Germany is a great power with a strong economy; it has the largest economy in Europe, the world's fourth-largest economy by nominal GDP, and the fifth-largest by PPP. As a global leader in several industrial and technological sectors, it is both the world's third-largest exporter and importer of goods. A highly developed country with a very high standard of living, it offers social security and an universal health care system, environmental protections, and a tuition-free university education. Germany is also a member of the United Nations, NATO, the G7, the G20, and the OECD. Known for its long and rich cultural history, Germany has many World Heritage sites and is among the top tourism destinations in the world.

The English word Germany derives from the Latin Germania, which came into use after Julius Caesar adopted it for the peoples east of the Rhine.[11] The German term Deutschland, originally diutisciu land ("the German lands") is derived from deutsch, descended from Old High German diutisc "of the people" (from diot or diota "people"), originally used to distinguish the language of the common people from Latin and its Romance descendants. This in turn descends from Proto-Germanic *þiudiskaz "of the people" (see also the Latinised form Theodiscus), derived from *þeudō, descended from Proto-Indo-European *tewtéh₂- "people", from which the word Teutons also originates.[12]

History

Ancient humans were present in Germany at least 600,000 years ago.[13] The first non-modern human fossil (the Neanderthal) was discovered in the Neander Valley.[14] Similarly dated evidence of modern humans has been found in the Swabian Jura, including 42,000-year-old flutes which are the oldest musical instruments ever found,[15] the 40,000-year-old Lion Man,[16] and the 35,000-year-old Venus of Hohle Fels.[17] The Nebra sky disk, created during the European Bronze Age, is attributed to a German site.[18]

Germanic tribes and Frankish Empire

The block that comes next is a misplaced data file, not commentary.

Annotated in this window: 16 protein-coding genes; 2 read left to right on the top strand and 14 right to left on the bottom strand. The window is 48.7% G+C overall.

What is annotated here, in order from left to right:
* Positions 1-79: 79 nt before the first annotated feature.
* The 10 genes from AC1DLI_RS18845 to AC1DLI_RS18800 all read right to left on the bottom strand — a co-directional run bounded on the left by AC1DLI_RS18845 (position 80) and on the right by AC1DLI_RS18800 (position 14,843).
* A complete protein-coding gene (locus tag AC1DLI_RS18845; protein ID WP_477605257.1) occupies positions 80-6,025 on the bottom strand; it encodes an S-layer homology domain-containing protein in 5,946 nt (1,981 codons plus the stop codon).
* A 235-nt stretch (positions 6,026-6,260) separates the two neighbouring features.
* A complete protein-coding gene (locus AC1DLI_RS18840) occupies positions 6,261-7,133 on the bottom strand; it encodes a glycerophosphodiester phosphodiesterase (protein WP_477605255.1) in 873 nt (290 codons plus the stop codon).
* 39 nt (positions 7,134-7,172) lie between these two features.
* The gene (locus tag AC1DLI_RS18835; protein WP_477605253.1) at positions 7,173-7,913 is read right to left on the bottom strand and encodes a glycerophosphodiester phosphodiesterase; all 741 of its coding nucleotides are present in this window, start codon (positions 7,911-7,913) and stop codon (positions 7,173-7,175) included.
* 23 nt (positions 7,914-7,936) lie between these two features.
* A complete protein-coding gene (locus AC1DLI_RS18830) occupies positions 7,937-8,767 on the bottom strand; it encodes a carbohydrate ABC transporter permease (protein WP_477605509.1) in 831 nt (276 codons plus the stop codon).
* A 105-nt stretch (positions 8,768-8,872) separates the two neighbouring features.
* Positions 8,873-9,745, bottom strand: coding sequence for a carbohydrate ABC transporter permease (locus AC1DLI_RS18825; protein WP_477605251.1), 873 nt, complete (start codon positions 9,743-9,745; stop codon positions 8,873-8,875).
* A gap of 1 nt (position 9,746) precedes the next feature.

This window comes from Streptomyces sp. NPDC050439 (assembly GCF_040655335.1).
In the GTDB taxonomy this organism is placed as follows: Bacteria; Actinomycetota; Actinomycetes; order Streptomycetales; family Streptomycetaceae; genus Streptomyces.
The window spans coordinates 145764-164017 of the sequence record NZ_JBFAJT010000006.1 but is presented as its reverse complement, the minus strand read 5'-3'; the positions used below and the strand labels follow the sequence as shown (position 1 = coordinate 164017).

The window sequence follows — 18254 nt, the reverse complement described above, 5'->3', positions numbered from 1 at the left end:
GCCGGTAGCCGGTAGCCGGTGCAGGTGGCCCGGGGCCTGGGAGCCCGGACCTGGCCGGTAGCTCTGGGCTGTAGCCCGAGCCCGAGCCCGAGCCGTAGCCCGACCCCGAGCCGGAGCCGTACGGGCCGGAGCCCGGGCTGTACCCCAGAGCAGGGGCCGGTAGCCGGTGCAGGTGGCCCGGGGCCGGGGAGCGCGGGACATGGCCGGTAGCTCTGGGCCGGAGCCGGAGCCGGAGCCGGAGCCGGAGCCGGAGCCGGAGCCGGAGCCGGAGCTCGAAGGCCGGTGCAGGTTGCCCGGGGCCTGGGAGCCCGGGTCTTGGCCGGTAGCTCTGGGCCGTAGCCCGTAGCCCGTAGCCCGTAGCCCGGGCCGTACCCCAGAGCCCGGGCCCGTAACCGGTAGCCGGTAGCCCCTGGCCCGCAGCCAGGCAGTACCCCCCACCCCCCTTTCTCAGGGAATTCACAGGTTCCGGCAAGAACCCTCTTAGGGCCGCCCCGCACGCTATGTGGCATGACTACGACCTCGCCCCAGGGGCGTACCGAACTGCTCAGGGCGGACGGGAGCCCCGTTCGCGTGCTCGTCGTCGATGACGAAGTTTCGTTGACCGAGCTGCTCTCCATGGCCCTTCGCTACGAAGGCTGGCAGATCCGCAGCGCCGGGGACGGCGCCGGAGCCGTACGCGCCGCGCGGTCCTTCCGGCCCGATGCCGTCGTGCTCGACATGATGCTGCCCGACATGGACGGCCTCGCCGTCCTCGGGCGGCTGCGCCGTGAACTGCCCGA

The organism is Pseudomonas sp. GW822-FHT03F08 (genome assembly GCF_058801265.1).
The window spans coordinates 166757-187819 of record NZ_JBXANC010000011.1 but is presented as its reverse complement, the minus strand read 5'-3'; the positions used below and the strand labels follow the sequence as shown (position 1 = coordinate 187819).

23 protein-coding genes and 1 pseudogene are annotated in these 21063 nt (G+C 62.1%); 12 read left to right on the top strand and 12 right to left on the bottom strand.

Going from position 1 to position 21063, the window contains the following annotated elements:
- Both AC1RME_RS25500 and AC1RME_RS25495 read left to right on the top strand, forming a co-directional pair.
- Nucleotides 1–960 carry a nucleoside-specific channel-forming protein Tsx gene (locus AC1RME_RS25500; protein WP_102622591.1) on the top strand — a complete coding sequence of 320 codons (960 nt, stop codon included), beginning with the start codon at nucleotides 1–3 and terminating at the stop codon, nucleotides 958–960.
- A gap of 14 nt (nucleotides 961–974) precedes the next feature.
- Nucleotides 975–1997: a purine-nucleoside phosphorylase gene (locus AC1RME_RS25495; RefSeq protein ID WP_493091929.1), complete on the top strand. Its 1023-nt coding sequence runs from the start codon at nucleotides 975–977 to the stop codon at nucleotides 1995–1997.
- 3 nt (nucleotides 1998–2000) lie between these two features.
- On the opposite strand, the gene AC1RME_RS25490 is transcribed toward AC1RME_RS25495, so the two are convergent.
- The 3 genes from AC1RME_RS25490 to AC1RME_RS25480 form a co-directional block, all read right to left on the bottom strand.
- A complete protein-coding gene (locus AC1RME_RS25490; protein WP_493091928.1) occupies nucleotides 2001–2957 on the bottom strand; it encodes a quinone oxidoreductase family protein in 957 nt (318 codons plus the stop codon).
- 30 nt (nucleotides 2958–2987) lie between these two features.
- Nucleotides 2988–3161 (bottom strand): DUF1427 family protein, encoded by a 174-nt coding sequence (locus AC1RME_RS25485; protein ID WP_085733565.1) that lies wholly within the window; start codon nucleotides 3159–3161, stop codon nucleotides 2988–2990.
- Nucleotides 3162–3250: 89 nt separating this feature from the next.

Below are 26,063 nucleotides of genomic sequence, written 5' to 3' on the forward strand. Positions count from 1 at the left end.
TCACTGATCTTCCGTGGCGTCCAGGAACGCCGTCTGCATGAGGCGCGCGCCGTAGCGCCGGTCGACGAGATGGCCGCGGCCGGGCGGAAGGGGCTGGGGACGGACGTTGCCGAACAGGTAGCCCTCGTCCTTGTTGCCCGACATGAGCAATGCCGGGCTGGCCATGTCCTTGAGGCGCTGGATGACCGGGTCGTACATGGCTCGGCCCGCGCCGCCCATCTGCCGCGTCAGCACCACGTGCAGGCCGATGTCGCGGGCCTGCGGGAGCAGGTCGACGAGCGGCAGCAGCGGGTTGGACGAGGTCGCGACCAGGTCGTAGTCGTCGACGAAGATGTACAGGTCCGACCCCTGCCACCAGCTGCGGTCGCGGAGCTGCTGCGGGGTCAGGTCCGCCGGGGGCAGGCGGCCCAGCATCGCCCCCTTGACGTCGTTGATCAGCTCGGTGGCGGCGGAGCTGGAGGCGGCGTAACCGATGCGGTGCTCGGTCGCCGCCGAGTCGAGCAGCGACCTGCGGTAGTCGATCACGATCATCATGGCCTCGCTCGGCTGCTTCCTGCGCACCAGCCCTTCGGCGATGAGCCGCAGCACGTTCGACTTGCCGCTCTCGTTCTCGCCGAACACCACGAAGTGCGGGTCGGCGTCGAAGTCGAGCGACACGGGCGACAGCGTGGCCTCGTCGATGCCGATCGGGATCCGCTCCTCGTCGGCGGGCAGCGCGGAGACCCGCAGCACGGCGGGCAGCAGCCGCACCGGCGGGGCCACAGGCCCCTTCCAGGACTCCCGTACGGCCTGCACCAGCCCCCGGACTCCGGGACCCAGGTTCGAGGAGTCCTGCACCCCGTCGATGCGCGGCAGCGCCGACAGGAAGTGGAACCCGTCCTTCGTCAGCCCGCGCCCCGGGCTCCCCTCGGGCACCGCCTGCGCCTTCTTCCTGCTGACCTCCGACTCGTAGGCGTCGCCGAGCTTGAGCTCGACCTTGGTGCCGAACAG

The Germanic tribes are thought to date from the Nordic Bronze Age or the Pre-Roman Iron Age.[19] From southern Scandinavia and north Germany, they expanded south, east, and west, coming into contact with the Celtic, Iranian, Baltic, and Slavic tribes.[20]

Under Augustus, Rome began to invade Germania. In 9 AD, three Roman legions were defeated by Arminius.[21] By 100 AD, when Tacitus wrote Germania, Germanic tribes had settled along the Rhine and the Danube (the Limes Germanicus), occupying most of modern Germany. However, Baden Württemberg, southern Bavaria, southern Hesse and the western Rhineland had been incorporated into Roman provinces.[22][23][24] Around 260, Germanic peoples broke into Roman-controlled lands.[25] After the invasion of the Huns in 375, and with the decline of Rome from 395, Germanic tribes moved farther southwest: the Franks established the Frankish Kingdom and pushed east to subjugate Saxony and Bavaria, and areas of what is today eastern Germany were inhabited by Ancient humans were present in Germany at least 600,000 years ago.[13] The first non-modern human fossil (the Neanderthal) was discovered in the Neander Valley.[14] Similarly dated evidence of modern humans has been found in the Swabian Jura, including 42,000-year-old flutes which are the oldest musical instruments ever found,[15] the 40,000-year-old Lion Man,[16] and the 35,000-year-old Venus of Hohle Fels.[17] The Nebra sky disk, created during the European Bronze Age, is attributed to a German site.[18]

Germanic tribes and Frankish Empire